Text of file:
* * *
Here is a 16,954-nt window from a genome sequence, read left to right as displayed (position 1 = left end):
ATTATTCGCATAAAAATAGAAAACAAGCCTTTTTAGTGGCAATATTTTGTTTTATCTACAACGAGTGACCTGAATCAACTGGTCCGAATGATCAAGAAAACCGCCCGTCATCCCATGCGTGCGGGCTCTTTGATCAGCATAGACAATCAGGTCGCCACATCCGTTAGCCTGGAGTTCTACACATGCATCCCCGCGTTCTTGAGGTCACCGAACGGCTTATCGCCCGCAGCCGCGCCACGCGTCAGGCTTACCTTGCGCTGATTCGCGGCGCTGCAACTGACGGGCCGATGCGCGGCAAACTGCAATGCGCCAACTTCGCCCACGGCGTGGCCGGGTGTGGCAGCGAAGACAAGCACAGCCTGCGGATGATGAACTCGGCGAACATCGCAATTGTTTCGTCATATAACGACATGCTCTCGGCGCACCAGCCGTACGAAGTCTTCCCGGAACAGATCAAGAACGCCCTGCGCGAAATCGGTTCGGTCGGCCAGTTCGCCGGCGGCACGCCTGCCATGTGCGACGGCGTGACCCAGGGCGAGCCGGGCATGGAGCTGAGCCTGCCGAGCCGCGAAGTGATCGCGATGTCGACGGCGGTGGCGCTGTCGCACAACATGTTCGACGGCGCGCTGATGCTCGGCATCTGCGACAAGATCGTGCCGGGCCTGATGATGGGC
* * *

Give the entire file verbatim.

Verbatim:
Here is a 16,954-nt window from a genome sequence, read left to right as displayed (position 1 = left end):
ATTATTCGCATAAAAATAGAAAACAAGCCTTTTTAGTGGCAATATTTTGTTTTATCTACAACGAGTGACCTGAATCAACTGGTCCGAATGATCAAGAAAACCGCCCGTCATCCCATGCGTGCGGGCTCTTTGATCAGCATAGACAATCAGGTCGCCACATCCGTTAGCCTGGAGTTCTACACATGCATCCCCGCGTTCTTGAGGTCACCGAACGGCTTATCGCCCGCAGCCGCGCCACGCGTCAGGCTTACCTTGCGCTGATTCGCGGCGCTGCAACTGACGGGCCGATGCGCGGCAAACTGCAATGCGCCAACTTCGCCCACGGCGTGGCCGGGTGTGGCAGCGAAGACAAGCACAGCCTGCGGATGATGAACTCGGCGAACATCGCAATTGTTTCGTCATATAACGACATGCTCTCGGCGCACCAGCCGTACGAAGTCTTCCCGGAACAGATCAAGAACGCCCTGCGCGAAATCGGTTCGGTCGGCCAGTTCGCCGGCGGCACGCCTGCCATGTGCGACGGCGTGACCCAGGGCGAGCCGGGCATGGAGCTGAGCCTGCCGAGCCGCGAAGTGATCGCGATGTCGACGGCGGTGGCGCTGTCGCACAACATGTTCGACGGCGCGCTGATGCTCGGCATCTGCGACAAGATCGTGCCGGGCCTGATGATGGGC